Part of staying safe is not drawing attention to yourself — the kind of attention that makes you a target. That’s easier said than done, but it’s a necessary part of your defensive plans.
I’ve said in the past that situational awareness is in reality managing distractions: not allowing yourself to get inappropriately consumed by any one thing. There’s more to it, of course (active watching is the other big part), but making sure that you’re not distracted is crucial to making everything else work.
The external equivalent of situational awareness is situational discretion: not making a distraction of yourself. In other words, not doing things that increase your target profile.
Let’s use an easy example: if, for instance, you leave an expensive laptop computer on the front seat of your car, in full view of passers-by, you’ve simply made it more attractive for a thief to make off with it. (I know, it “shouldn’t” be that way and we “shouldn’t” need to worry about thieves, but we live in the real world — the one where we do have to pay attention to such things!) The crook knows it’s there, knows its value, and knows that he can grab it and run in a matter of seconds. It is an attractive target, and it wouldn’t be if it were hidden under the seat where the thief couldn’t see it.
Let’s apply the same concept to your personal behavior: by the same token, it’s a very bad idea to go into the worst section of town, at night, sporting a Rolex and lots of diamonds. It doesn’t take a rocket scientist to figure out it’s like putting out a plate of fresh meat in the middle of a pack of starved Rottweilers. Some things simply shouldn’t be done!
Part of preventing attacks is lowering your victim profile, and the way you can do that is to blend in with your surroundings, to make it look like you have nothing remarkable to offer a predatory criminal.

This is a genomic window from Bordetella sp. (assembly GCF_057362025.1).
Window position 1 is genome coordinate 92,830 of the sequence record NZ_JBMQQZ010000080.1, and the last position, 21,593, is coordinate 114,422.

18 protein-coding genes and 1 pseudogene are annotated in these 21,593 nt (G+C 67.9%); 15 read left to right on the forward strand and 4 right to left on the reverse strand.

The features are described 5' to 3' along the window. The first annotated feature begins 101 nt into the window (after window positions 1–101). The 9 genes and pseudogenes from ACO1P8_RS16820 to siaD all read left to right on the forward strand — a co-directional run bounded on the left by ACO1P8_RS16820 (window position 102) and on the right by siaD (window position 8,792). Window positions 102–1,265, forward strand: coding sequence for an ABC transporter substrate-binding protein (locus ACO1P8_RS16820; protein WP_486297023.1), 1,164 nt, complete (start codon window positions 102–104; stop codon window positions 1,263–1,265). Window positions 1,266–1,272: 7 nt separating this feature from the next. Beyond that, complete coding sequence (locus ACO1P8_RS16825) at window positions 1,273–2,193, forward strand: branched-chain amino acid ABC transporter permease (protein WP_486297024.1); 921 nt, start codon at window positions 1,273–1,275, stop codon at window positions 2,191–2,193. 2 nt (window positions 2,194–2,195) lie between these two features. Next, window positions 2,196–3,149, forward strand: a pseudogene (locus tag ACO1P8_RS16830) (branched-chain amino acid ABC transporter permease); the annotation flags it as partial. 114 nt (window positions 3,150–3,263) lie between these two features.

Blending in is a defensive tool, just like your situational awareness and your firearm. If you blend into the crowd, if you don’t stand out, you’re not as easily marked as a target by the criminal predators in your midst. They look for target markers, those things that tell them you’re different, you have something they want, or you’re more easily overcome than the rest of the crowd. Not attracting their attention in the first place is a very good way to avoid an attack — and isn’t that really what self defense is all about?
Part of blending in for concealed carriers is not advertising the fact that you’re armed. Too many concealed carriers walk around with obvious outlines of guns underneath their clothing (see it all the time); by wearing popular “concealment” products (like vests and other obvious “gun guy” clothing); or just by acting like they have a gun (by pulling up their belts, pulling down their shirts, or doing the “checking to make sure it’s still there” feel.)
I’ve heard all the arguments: no one can really tell unless they’re into guns, which means that only cops and crooks know you’re armed, and doing so is therefore some sort of deterrent and you’re being a good sheepdog (or watchdog or hotdog or whatever.)
The reality is twofold: first, you’re likely to make yourself a target (guns are valuable and easily disposed of on the street); second, you make the people around you who aren’t carrying nervous (not necessarily because they can tell you have a gun, but because they know something is wrong even if they can’t put their finger on it.)
In public it’s the first concern which is paramount; in private settings, such as your office, the second becomes more important. No, your co-workers are unlikely to attack you, but if you work in a non-permissive environment it could lead to economic consequences.
Think you blend? Think the rest of the world doesn’t know you’re carrying because you’ve never noticed people looking at you? As Claude Werner has pointed out, that’s just not true; you stick out, attract attention, more than you think you do. As Melody Lauer found out this week, it’s sometimes surprising what one or two little details can do to make you stick out like a sore thumb — or, conversely, to simply disappear into a crowd.
Melody wrote a blog post about her experiences with blending in on a recent trip to Hollywood; it is, I think, one of the more important articles on the topic that I’ve read in a long time, and I strongly suggest you read it too. Yes, it’s about women’s dress, but the principles she talks about apply to men, too — we just don’t wear pearls.
-=[ Grant Cunningham ]=-